Last week I discussed periodizing carb intake to training demands, and how carb needs will vary day to day (click here if you missed it). I also mentioned that carb needs should also take into consideration the goals of that training session. If you want to perform at your best, then eating ample carbs is important. However, if the goal of your training session is not performance, then training with “low carbohydrate availability” may be an appropriate strategy. Read on to find out more.
Carbs stored in our body are used as fuel during training. The harder your training, the more your body is going to depend on carbs to fuel performance. Carbs are stored in our liver and muscle as glycogen, but these stores are limited. We can increase these stores by “carb loading”, but even then, there is still a limited capacity and they can easily be depleted during training. By consuming carbs during training, additional carbs are provided to help prevent the crash that occurs with depleted stores. When training is performed with depleted carb stores, this is known as training with low carbohydrate availability. This is a relatively new area of research, but there is some evidence that it can increase the adaptations that occur with training, and in turn improve exercise performance. If you would like to try this out in training, there are multiple ways to do this:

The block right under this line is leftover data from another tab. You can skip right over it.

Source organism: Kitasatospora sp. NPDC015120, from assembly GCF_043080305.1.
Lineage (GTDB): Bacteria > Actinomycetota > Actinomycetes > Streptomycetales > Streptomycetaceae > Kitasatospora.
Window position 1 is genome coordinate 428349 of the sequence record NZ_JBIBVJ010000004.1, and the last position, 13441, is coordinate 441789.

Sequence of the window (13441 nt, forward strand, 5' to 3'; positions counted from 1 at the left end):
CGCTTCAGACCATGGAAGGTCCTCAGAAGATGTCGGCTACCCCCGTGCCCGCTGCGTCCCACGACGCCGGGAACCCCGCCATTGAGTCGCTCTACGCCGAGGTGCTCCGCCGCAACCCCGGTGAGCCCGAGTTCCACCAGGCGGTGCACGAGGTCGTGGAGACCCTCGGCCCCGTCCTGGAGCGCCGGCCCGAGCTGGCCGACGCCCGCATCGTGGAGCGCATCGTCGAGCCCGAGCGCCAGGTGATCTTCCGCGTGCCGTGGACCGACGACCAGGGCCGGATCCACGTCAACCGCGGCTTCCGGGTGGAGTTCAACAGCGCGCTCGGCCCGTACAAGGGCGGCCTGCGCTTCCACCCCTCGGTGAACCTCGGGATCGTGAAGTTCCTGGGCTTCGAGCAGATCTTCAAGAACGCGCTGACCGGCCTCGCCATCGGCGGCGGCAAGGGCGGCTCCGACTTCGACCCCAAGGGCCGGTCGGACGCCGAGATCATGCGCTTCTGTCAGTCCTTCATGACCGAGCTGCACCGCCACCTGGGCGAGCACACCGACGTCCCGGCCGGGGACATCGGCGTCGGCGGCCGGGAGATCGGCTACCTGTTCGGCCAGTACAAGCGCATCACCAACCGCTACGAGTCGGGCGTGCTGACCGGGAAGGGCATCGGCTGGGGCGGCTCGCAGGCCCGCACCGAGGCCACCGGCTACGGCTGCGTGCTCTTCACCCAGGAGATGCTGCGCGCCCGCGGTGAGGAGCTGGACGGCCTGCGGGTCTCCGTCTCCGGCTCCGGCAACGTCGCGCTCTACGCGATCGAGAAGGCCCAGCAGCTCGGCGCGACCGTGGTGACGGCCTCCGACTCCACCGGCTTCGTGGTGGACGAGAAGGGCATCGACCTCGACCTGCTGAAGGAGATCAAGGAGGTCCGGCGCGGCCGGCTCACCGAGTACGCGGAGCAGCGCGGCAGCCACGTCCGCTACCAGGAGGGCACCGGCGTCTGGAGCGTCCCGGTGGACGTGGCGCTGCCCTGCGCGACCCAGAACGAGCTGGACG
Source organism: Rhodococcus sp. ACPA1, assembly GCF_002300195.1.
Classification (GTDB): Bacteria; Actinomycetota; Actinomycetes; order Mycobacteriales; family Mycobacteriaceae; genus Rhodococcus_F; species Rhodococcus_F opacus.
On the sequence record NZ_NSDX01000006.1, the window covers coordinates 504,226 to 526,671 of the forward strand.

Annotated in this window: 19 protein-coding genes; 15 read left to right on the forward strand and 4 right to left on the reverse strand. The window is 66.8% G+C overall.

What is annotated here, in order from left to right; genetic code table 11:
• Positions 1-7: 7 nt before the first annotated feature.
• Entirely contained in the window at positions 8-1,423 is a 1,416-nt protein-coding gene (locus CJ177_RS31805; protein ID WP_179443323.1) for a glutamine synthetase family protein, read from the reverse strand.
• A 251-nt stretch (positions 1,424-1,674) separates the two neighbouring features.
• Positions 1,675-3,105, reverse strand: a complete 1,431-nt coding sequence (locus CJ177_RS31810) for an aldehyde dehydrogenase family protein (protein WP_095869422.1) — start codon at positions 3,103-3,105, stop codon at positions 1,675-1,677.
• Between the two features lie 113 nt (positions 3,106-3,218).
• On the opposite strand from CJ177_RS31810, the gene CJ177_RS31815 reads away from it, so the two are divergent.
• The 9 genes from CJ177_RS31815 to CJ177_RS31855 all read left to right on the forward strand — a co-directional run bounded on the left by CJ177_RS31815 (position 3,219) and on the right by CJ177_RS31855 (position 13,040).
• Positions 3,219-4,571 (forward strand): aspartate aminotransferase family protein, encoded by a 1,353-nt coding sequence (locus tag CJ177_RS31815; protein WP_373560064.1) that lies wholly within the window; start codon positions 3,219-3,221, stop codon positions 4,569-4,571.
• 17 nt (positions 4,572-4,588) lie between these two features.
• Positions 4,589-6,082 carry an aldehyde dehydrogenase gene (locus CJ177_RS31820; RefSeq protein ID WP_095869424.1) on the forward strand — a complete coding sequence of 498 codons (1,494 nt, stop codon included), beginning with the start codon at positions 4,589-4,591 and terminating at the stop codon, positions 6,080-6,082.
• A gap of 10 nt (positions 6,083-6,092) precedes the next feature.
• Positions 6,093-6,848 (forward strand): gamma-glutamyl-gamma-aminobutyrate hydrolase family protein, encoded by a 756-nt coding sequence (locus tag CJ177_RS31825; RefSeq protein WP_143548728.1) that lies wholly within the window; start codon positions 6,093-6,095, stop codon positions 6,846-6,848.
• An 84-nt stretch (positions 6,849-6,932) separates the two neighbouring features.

- Fasted training: Training before breakfast on an empty stomach
- Twice per day training: The first training session is used to deplete carb stores. After this training session, carb containing foods are avoided before completing a second training session.
- Sleep low, train low: Training is performed in the evening and carb containing foods are avoided after. The next morning, a fasted training session is performed.
- Long training sessions without carb intake: Exercising for a duration that would deplete body carb stores (several hours) without the intake of carbs during this training session
Training low should not be used during competition or training sessions where performance is important. Rather, these sessions should be used during easy training sessions where performance doesn’t matter. Another thing to note is that training with low carbohydrate availability may not be appropriate for all athletes as it many increase the risk of illness and injury. Finally, while there is evidence to suggest that training with low carbohydrate availability enhances muscular adaptations to training, this does not necessarily mean that exercise performance will be enhanced.